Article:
Open access peer-reviewed chapter

Occupancy Map Construction for Indoor Robot Navigation

Written By

Dora-Luz Almanza-Ojeda, Yazmín Gomar-Vera and Mario-Alberto Ibarra-Manzano

Submitted: 23 November 2015 Reviewed: 12 July 2016 Published: 19 October 2016

DOI: 10.5772/64871

From the Edited Volume

Robot Control

Edited by Efren Gorrostieta Hurtado

Chapter metrics overview

2,112 Chapter Downloads

View Full Metrics


Robot mobile navigation is a hard task that requires, essentially, avoiding static and dynamic objects. This chapter presents a strategy for constructing an occupancy map by proposing a probabilistic model of an ultrasonic sensor, during robot indoor navigation. A local map is initially constructed using the ultrasonic sensor mounted in the front of the robot. This map provides the position of the nearest obstacles in the scene useful for achieving the reactive navigation. The encoders allow computing the robot location in the initial local map. A first path for robot navigation based on the initial local map is estimated using the potential field strategy. As soon as the robot starts its trajectory in real indoor environments with obstacles, the sensor continuously detects and updates the occupancy map by the logsig strategy. A Gaussian function is used for modelling the ultrasonic sensor with the aim of reaching higher precision of the distance measured for each obstacle in the scene. Experiments on detecting, mapping and avoiding obstacles are performed using the mobile robotic platform DaNI 2.0 and the VxWorks system. The resulted occupancy grid is analysed and discussed at the end of this document.


  • occupancy map
  • obstacle detection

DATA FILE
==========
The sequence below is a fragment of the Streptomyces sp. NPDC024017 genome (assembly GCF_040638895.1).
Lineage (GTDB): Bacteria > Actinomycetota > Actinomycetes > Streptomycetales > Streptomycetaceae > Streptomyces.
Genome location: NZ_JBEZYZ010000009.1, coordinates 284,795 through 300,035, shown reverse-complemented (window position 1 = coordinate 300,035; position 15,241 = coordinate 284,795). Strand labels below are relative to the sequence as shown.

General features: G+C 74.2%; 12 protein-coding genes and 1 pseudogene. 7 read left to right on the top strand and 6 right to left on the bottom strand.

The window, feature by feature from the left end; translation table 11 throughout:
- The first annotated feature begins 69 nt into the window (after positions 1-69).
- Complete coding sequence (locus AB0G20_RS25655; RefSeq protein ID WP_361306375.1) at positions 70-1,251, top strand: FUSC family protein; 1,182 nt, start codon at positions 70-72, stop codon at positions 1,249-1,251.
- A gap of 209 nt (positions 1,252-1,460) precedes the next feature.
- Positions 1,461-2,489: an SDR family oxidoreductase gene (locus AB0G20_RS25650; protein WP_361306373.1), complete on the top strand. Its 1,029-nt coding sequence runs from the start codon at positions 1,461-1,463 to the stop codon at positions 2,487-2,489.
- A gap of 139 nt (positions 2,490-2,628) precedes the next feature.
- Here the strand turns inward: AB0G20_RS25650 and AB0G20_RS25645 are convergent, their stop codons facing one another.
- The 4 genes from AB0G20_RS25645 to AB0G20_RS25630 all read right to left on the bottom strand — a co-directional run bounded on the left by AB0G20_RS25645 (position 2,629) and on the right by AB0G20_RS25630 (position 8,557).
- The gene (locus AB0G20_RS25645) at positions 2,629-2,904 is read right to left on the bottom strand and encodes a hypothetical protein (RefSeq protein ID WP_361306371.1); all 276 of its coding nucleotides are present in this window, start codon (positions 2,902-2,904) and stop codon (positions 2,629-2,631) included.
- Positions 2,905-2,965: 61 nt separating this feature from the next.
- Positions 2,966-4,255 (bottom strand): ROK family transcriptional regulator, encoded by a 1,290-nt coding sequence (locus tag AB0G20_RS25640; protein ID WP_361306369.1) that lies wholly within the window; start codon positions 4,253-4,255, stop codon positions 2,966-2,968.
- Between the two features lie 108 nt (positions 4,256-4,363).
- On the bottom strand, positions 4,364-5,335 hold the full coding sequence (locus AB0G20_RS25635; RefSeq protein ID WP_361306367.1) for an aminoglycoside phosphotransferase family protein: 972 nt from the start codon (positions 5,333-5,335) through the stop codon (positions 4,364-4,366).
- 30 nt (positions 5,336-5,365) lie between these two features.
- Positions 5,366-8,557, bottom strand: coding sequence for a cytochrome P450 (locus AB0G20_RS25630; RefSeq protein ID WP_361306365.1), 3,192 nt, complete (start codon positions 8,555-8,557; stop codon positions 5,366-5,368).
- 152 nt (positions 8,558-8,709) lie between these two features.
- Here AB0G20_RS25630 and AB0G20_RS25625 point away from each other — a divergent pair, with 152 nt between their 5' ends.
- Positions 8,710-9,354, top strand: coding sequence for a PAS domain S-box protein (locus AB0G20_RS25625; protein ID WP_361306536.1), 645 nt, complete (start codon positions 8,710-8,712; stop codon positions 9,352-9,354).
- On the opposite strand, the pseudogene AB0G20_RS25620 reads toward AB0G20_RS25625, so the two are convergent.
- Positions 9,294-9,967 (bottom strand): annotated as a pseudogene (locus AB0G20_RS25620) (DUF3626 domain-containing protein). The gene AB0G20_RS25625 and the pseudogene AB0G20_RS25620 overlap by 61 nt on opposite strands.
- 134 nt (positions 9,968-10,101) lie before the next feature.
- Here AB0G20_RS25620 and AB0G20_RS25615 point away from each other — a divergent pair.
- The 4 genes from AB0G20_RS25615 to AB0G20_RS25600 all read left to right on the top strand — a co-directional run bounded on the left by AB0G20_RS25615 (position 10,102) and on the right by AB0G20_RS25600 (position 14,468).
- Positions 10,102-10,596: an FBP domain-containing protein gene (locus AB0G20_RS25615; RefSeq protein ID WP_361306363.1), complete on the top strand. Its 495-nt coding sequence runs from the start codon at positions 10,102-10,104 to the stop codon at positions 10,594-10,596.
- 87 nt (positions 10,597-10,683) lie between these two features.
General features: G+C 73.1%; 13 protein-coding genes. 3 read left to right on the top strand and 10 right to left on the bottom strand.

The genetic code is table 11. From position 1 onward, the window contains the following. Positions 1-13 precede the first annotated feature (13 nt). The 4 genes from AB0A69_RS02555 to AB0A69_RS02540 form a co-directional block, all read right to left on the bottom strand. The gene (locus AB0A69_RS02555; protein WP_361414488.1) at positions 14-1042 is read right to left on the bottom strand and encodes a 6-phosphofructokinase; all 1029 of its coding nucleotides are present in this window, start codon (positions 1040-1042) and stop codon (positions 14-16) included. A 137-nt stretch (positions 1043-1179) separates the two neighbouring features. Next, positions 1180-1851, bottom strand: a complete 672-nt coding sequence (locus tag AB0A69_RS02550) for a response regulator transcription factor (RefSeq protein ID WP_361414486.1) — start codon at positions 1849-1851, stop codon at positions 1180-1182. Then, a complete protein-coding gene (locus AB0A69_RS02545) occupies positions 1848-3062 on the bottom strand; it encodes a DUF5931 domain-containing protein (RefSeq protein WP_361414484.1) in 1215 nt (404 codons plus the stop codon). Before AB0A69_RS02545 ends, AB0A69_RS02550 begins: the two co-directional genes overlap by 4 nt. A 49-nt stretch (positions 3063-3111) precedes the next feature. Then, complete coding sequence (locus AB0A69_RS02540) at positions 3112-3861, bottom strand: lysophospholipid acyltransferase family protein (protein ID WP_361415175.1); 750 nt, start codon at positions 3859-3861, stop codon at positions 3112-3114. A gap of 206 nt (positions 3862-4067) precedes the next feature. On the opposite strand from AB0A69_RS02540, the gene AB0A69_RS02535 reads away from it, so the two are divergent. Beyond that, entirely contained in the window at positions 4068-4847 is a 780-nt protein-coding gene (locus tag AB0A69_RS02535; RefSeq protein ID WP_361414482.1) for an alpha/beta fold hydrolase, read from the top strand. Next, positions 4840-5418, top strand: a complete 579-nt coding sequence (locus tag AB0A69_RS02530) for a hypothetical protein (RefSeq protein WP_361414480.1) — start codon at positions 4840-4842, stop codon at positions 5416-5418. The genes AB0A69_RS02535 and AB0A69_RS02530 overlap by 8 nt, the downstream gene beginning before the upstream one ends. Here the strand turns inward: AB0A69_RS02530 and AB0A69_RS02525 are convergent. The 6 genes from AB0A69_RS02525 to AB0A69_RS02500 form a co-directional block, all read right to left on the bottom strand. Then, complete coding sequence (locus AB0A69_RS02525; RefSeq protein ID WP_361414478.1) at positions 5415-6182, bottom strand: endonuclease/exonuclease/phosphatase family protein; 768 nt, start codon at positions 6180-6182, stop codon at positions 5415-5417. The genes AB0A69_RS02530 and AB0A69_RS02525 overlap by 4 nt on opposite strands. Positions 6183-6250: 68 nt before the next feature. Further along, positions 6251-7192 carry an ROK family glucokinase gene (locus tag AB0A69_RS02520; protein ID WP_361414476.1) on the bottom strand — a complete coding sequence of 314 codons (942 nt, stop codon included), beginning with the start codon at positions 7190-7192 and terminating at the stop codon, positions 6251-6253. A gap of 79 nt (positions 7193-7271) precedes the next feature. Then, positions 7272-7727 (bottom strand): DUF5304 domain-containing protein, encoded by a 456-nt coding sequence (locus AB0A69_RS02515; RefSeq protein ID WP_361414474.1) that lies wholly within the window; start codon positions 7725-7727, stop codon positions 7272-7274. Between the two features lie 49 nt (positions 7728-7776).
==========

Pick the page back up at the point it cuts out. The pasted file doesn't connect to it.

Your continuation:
• path planning
  • robot mobile navigation
  • Gaussian model

1. Introduction

Nowadays, the artificial intelligent field has developed service task in robotic systems with the aim of providing help or comfort to humans. This is called service robotic [1], and it is supposed that the robot acts total or partially with autonomy. In particular, the service robotic tackles the problem of domestic robots. Such robots require highly autonomy and real-time processing for recognizing unknown environments. To do this, they use stereovision [2] and laser range finders [3, 4]. Furthermore, these robots must be able to autolocalizing and to navigate without human supervision, detect and locate obstacles and constructing its own map of the environment, using only their sensors and eventually a communication system with a central computer. The environment and workspace of the industrial robots are especially adapted for them and for performing special tasks; thus, these robots are programmed for knowing the environment in accordance with their physical dimensions. On the contrary, service robotics interacts with a changing and initially unknown environment.